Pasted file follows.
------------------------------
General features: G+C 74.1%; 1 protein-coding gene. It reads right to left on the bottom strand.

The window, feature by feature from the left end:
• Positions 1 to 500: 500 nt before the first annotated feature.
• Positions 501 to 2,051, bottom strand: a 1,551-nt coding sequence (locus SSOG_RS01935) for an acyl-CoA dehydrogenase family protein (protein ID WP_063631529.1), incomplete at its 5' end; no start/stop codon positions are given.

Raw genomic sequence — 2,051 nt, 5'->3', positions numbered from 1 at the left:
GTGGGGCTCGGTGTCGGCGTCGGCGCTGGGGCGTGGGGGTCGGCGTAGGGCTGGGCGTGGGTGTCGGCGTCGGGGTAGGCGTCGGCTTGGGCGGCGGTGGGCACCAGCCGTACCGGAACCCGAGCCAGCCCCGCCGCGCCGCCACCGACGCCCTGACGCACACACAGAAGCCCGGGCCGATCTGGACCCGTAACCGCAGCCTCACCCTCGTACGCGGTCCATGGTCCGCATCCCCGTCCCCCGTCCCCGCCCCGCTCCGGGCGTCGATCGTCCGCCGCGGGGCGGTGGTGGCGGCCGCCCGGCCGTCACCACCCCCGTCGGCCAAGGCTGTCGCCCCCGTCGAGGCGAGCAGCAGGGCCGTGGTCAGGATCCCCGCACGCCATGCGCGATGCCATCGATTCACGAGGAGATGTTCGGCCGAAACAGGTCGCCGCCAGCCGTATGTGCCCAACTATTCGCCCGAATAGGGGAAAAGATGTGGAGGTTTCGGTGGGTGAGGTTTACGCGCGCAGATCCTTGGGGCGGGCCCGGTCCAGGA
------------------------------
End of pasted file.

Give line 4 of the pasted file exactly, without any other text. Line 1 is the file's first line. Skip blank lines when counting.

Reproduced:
• Positions 501 to 2,051, bottom strand: a 1,551-nt coding sequence (locus SSOG_RS01935) for an acyl-CoA dehydrogenase family protein (protein ID WP_063631529.1), incomplete at its 5' end; no start/stop codon positions are given.